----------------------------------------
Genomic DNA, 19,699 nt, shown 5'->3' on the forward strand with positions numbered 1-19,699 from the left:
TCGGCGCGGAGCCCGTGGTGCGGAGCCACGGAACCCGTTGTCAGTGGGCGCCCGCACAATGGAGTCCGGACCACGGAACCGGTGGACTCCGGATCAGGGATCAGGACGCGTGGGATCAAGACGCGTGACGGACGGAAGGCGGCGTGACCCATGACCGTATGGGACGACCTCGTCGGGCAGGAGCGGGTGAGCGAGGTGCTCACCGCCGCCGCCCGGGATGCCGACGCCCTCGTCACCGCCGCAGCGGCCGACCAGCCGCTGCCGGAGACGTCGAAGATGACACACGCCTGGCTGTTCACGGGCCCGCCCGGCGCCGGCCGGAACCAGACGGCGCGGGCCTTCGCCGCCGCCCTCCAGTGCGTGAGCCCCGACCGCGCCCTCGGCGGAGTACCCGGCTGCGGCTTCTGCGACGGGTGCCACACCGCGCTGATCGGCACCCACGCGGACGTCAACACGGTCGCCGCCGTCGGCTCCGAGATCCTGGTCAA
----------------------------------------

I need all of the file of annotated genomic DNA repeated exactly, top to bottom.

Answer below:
Genomic DNA, 19,699 nt, shown 5'->3' on the forward strand with positions numbered 1-19,699 from the left:
TCGGCGCGGAGCCCGTGGTGCGGAGCCACGGAACCCGTTGTCAGTGGGCGCCCGCACAATGGAGTCCGGACCACGGAACCGGTGGACTCCGGATCAGGGATCAGGACGCGTGGGATCAAGACGCGTGACGGACGGAAGGCGGCGTGACCCATGACCGTATGGGACGACCTCGTCGGGCAGGAGCGGGTGAGCGAGGTGCTCACCGCCGCCGCCCGGGATGCCGACGCCCTCGTCACCGCCGCAGCGGCCGACCAGCCGCTGCCGGAGACGTCGAAGATGACACACGCCTGGCTGTTCACGGGCCCGCCCGGCGCCGGCCGGAACCAGACGGCGCGGGCCTTCGCCGCCGCCCTCCAGTGCGTGAGCCCCGACCGCGCCCTCGGCGGAGTACCCGGCTGCGGCTTCTGCGACGGGTGCCACACCGCGCTGATCGGCACCCACGCGGACGTCAACACGGTCGCCGCCGTCGGCTCCGAGATCCTGGTCAA